blog: Best of 2014

Instead of writing some boring guff about why I’m writing this boring guff about eight months too late that nobody will read anyway, I’m going to go ahead and list my ten favourite albums of 2014 with a few meaningless words on why these albums are my ten favourite albums of 2014. Hope you have a whale of a time reading, lads.

10. Sky Ferreira – ‘Night Time, My Time’

I know it came out in America in 2013 but us straddlers here in the UK had to wait all the way until March for the best crossover pop album of America’s yesteryear, and we never even got a solo tour. Cameron’s Britain.

9. Taylor Swift – ‘1989’

Simply perfect pop music and if you think otherwise you are almost certainly wrong.

8. Frankie Cosmos – ‘Zentropy’

To be pretty honest with you, if you haven’t already listened to this based on the strength of the cover alone, you’re doing life wrong anyway and nothing I can say will ever change that, so I’ll just leave a little note here instead: RIP, Joe Joe.

7. Perfume Genius – ‘Too Bright’

The inverted machismo, the swaggering lyrics, the deranged synths and the angelic-cum-sluggishly-androgynous backing vocals of Queen, the submerged Lynchian gender performativity of I’m a Mother. A brilliantly transgressive album from a brilliantly transgressive artist.

6. Cheatahs – ‘Cheatahs’

Unpacking the many influences behind Cheatahs’ debut, right down to the 90s-indebted aesthetic of the splurging haziness of the artwork, was one of the main reasons why I began to wholly embrace and endeavour beyond the surface of shoegaze, now comfortably the genre I listen to and get lost in most, last year. You’re all right by me, lads.

5. Honeyblood – ‘Honeyblood’

I love Honeyblood, and the first time I saw them was supporting Courtney Barnett and the Courtney Barnetts way back in early 2013, with singer Stina sipping whiskey in between singing very good, stinging songs about scumbags. Said songs probably sound even better on record, though don’t quite sting as hard: whilst unable to wholly match up to the acidic crunch of the live version of, say, All Dragged Up or Super Rat, the album (and former drummer Shona) brings a measured sense of melodic serenity and polish, ensuring they remain the best things to come out of Glasgow since Stiliyan Petrov moved to the Villa.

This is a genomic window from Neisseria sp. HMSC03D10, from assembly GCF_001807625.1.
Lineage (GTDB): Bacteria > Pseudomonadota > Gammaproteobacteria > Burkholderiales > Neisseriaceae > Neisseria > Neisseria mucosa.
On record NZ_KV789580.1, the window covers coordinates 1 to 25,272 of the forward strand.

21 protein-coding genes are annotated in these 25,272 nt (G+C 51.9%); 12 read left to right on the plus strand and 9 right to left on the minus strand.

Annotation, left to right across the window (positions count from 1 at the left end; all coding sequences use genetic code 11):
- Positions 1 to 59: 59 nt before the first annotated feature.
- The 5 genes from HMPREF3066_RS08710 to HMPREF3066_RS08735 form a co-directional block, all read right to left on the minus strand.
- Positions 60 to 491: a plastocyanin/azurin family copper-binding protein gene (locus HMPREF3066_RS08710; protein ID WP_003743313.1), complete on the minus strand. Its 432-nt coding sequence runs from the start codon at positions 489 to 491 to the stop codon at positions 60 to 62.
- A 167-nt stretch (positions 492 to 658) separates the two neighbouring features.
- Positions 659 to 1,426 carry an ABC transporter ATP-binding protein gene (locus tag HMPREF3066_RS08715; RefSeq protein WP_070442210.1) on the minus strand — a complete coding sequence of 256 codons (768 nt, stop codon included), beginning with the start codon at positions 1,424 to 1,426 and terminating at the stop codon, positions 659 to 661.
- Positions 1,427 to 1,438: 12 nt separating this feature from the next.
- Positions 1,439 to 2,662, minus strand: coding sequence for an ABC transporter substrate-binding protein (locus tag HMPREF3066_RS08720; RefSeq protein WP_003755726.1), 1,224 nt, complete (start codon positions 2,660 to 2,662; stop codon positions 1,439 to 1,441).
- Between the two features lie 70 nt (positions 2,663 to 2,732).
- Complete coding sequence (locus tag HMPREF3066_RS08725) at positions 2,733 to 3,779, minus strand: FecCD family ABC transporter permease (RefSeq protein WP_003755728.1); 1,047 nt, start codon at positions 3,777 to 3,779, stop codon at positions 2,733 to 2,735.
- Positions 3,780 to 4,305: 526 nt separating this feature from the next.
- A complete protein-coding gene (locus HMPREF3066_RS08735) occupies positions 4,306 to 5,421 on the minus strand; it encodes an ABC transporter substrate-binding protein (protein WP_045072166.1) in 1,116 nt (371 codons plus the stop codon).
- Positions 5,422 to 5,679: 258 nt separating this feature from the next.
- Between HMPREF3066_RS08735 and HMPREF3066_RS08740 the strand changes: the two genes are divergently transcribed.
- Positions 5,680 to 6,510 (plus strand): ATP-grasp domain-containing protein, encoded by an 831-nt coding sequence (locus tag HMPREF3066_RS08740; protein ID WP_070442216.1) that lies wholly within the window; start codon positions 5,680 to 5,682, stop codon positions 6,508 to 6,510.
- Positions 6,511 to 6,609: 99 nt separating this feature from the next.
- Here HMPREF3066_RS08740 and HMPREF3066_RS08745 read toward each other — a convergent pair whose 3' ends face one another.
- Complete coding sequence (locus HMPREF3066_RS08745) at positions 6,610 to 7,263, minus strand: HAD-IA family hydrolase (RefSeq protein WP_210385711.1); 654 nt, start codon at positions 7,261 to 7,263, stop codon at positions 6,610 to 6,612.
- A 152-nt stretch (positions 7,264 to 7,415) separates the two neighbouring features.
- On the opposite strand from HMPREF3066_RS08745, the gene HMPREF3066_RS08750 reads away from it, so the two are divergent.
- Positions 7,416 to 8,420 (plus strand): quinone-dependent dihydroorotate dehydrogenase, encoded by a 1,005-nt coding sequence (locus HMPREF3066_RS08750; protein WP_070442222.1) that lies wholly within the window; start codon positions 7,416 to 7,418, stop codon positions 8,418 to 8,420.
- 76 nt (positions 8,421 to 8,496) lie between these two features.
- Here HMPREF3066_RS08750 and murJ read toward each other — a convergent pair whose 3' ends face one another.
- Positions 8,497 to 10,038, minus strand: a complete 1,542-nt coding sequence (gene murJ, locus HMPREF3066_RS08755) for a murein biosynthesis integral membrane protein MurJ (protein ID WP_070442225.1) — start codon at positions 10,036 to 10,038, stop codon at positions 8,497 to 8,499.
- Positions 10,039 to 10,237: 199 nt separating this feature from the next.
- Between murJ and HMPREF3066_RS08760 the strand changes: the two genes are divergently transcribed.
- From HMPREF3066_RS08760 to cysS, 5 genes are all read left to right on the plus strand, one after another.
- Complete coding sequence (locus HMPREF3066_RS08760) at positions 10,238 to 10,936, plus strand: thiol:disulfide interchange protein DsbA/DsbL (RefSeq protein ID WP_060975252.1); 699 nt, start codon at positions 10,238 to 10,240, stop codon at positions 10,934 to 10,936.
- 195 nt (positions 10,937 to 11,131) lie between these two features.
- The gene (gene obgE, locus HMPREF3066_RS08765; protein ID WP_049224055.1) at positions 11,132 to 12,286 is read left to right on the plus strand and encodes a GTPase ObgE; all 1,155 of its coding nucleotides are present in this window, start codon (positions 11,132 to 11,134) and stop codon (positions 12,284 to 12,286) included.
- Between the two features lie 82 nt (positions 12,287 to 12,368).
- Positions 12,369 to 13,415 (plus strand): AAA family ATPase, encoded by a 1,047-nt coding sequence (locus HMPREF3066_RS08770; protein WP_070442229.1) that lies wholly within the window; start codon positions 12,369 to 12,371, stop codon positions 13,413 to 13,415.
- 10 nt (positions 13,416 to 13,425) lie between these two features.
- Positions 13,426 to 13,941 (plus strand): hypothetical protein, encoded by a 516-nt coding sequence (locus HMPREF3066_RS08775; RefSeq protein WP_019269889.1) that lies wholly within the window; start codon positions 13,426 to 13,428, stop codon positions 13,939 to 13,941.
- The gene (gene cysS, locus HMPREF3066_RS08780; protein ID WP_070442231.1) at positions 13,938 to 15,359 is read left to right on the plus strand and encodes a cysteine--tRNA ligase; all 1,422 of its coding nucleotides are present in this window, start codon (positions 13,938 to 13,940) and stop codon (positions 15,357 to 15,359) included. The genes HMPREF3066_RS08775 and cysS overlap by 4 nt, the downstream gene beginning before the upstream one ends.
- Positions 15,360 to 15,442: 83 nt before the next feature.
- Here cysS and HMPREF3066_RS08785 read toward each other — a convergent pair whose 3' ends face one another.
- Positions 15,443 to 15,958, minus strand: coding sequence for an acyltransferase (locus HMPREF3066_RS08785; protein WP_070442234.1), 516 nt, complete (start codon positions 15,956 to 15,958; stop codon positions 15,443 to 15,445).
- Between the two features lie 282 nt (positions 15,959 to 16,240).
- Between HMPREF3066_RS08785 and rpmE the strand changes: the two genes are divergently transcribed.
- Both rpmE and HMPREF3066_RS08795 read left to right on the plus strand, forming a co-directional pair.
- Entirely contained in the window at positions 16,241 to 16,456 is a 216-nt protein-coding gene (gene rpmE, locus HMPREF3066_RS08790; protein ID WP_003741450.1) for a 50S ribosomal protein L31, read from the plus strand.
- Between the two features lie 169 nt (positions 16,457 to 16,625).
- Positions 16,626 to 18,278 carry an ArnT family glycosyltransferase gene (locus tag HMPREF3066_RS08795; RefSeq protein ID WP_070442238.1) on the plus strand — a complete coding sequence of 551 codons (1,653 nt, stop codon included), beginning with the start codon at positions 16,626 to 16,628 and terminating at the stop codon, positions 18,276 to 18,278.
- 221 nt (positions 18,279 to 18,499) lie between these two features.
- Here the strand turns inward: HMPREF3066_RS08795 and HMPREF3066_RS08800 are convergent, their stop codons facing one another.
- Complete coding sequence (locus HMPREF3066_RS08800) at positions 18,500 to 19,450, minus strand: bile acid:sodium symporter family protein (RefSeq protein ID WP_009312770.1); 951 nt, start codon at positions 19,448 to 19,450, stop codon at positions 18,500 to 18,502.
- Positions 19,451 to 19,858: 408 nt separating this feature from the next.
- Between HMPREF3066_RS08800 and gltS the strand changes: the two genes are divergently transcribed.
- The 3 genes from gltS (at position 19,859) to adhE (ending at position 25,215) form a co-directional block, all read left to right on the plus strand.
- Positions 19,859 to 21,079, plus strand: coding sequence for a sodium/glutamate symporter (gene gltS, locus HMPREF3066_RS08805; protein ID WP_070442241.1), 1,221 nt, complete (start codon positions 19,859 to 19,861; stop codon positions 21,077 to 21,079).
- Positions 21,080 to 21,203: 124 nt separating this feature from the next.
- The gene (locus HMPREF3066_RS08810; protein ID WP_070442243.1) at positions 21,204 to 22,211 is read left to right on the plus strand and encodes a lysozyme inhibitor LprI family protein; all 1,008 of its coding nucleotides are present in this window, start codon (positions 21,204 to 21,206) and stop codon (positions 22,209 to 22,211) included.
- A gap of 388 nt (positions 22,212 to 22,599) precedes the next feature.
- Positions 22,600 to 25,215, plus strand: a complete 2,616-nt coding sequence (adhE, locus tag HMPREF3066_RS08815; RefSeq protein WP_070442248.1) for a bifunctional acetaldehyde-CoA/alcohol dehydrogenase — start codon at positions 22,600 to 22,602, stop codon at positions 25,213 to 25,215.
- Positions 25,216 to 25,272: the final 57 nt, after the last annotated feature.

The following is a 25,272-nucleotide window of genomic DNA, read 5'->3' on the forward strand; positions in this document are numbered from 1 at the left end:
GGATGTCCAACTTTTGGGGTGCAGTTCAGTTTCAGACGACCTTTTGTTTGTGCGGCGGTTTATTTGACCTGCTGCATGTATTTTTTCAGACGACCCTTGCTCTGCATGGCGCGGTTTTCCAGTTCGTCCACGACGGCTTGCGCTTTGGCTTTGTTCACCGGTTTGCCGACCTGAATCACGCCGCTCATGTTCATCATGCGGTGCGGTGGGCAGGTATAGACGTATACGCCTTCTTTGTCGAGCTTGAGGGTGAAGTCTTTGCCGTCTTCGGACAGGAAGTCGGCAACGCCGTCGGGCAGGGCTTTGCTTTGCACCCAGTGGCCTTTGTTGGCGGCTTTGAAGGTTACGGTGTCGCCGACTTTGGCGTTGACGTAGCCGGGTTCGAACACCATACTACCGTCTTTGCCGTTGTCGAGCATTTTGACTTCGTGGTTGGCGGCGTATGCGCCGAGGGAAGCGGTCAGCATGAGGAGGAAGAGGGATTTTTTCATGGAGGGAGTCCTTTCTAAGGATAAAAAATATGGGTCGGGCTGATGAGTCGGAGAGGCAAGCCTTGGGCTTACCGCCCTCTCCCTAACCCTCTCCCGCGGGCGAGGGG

4. The Crookes – ‘Soapbox’

I really like this gobbet that I said about this really great album back when I wrote about it in April, so I’m just going to leave it here: ‘it’s allusively American, but Northern Soul at heart.’ Not one to blow my own trumpet, but one word: woof.

3. The Heartbreals – ‘We May Yet Stand a Chance’

The chorus to Absolved, undoubtedly the album’s apex and the most Heartbreaks moment in The Heartbreaks catalogue, is an absolute belter, with gloriously kitsch, Spectoresque production, and the rest on offer ain’t too bad either, with the band adding punch, politics and strings to their eccentric but always essential Orange Juice-meets-Northern Soul sensibilities. God bless the band.

2. St. Vincent – ‘St. Vincent’

Annie Clark is Better Than David Bowie, pass it on.

1. Alvvays – ‘Alvvays’